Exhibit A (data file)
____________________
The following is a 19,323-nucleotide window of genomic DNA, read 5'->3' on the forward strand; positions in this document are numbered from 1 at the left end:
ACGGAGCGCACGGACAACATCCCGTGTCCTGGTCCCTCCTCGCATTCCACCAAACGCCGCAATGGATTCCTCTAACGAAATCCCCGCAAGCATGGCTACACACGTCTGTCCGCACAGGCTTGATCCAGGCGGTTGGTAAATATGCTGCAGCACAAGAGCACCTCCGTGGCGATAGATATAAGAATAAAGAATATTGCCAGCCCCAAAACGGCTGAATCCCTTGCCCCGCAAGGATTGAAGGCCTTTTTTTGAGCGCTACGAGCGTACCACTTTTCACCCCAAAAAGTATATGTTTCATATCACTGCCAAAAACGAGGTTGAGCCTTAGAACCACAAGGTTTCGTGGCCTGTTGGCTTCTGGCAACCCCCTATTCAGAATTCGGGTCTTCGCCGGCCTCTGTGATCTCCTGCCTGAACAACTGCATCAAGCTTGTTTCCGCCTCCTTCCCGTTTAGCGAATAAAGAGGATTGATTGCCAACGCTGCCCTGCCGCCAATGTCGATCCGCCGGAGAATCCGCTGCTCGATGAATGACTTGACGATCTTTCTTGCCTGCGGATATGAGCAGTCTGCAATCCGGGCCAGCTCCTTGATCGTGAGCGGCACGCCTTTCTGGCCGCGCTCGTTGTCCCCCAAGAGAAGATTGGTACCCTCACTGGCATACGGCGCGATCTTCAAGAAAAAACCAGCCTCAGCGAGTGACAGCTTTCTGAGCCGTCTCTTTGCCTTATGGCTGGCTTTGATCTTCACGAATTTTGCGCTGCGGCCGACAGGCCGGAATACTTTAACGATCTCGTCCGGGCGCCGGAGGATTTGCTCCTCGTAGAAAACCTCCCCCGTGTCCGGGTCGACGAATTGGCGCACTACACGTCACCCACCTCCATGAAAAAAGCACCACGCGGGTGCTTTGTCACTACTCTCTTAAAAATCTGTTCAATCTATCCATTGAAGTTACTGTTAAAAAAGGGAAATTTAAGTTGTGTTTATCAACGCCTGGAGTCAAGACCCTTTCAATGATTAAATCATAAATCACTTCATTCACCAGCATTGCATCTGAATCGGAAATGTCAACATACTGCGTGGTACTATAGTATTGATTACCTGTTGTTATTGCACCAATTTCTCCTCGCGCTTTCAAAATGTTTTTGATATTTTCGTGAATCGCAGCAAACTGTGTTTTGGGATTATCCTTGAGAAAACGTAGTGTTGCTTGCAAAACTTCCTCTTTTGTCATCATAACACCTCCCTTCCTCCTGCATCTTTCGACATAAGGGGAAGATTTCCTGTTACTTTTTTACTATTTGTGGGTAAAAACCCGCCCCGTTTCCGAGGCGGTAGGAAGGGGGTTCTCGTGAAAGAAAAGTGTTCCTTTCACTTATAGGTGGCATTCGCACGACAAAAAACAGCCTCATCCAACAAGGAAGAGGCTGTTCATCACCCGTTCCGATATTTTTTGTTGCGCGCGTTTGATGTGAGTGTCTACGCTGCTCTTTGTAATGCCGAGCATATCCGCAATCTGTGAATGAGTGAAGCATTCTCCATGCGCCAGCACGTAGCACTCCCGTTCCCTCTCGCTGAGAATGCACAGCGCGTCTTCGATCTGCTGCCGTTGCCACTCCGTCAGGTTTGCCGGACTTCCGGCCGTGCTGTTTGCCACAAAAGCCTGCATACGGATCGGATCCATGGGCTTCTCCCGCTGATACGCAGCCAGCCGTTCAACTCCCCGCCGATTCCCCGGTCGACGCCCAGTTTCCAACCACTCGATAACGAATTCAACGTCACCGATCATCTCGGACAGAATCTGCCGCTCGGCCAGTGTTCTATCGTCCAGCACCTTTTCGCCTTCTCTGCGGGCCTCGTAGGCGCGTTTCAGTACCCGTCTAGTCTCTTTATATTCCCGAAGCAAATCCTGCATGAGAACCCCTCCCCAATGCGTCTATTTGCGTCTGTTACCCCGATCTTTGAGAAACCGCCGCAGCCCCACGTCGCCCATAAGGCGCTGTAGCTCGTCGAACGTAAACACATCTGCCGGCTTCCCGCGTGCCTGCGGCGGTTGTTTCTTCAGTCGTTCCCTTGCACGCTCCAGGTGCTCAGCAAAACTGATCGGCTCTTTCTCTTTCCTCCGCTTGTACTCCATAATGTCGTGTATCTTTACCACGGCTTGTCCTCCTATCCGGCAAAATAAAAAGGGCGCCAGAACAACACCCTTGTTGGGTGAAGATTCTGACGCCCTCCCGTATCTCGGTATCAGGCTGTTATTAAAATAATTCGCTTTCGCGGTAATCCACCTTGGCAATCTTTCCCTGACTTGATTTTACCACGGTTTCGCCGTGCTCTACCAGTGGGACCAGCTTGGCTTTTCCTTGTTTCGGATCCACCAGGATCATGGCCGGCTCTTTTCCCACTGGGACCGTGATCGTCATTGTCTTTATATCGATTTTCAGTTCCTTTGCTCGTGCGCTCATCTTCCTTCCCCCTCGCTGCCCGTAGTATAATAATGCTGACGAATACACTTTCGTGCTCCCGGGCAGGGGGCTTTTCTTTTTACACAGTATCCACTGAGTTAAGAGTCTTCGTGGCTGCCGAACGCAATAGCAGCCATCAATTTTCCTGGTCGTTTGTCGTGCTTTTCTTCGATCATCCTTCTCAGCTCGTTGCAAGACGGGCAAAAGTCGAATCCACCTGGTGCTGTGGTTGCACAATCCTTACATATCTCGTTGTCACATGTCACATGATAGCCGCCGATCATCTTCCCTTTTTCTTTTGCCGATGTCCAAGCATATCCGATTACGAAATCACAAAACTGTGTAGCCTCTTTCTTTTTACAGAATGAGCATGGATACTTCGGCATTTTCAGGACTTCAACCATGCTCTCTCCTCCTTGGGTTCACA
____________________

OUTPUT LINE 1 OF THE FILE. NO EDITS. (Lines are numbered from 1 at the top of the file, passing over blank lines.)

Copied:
The following is a 19,323-nucleotide window of genomic DNA, read 5'->3' on the forward strand; positions in this document are numbered from 1 at the left end: